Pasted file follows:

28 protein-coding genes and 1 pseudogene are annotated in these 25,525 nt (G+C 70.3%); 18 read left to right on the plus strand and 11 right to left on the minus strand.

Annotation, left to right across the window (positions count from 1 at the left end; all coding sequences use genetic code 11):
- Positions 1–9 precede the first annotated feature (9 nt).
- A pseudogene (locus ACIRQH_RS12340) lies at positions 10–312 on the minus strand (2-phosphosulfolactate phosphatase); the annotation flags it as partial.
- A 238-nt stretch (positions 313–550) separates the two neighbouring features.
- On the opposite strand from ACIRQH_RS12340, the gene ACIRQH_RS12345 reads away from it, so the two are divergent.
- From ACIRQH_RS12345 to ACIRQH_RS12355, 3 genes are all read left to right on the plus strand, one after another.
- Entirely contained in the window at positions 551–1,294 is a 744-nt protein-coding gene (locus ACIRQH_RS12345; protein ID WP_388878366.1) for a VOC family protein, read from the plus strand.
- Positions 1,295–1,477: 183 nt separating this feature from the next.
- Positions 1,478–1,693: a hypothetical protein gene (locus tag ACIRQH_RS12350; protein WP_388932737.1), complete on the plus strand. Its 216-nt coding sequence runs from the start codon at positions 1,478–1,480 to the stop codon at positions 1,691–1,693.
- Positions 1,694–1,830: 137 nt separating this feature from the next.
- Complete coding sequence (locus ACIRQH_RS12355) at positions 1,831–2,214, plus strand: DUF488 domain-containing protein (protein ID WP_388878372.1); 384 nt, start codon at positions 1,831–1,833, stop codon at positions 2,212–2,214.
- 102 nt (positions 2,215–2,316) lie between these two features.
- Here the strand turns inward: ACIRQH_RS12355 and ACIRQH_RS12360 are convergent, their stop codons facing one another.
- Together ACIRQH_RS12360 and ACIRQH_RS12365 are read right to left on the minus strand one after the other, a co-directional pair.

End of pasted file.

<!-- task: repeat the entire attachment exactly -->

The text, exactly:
28 protein-coding genes and 1 pseudogene are annotated in these 25,525 nt (G+C 70.3%); 18 read left to right on the plus strand and 11 right to left on the minus strand.

Annotation, left to right across the window (positions count from 1 at the left end; all coding sequences use genetic code 11):
- Positions 1–9 precede the first annotated feature (9 nt).
- A pseudogene (locus ACIRQH_RS12340) lies at positions 10–312 on the minus strand (2-phosphosulfolactate phosphatase); the annotation flags it as partial.
- A 238-nt stretch (positions 313–550) separates the two neighbouring features.
- On the opposite strand from ACIRQH_RS12340, the gene ACIRQH_RS12345 reads away from it, so the two are divergent.
- From ACIRQH_RS12345 to ACIRQH_RS12355, 3 genes are all read left to right on the plus strand, one after another.
- Entirely contained in the window at positions 551–1,294 is a 744-nt protein-coding gene (locus ACIRQH_RS12345; protein ID WP_388878366.1) for a VOC family protein, read from the plus strand.
- Positions 1,295–1,477: 183 nt separating this feature from the next.
- Positions 1,478–1,693: a hypothetical protein gene (locus tag ACIRQH_RS12350; protein WP_388932737.1), complete on the plus strand. Its 216-nt coding sequence runs from the start codon at positions 1,478–1,480 to the stop codon at positions 1,691–1,693.
- Positions 1,694–1,830: 137 nt separating this feature from the next.
- Complete coding sequence (locus ACIRQH_RS12355) at positions 1,831–2,214, plus strand: DUF488 domain-containing protein (protein ID WP_388878372.1); 384 nt, start codon at positions 1,831–1,833, stop codon at positions 2,212–2,214.
- 102 nt (positions 2,215–2,316) lie between these two features.
- Here the strand turns inward: ACIRQH_RS12355 and ACIRQH_RS12360 are convergent, their stop codons facing one another.
- Together ACIRQH_RS12360 and ACIRQH_RS12365 are read right to left on the minus strand one after the other, a co-directional pair.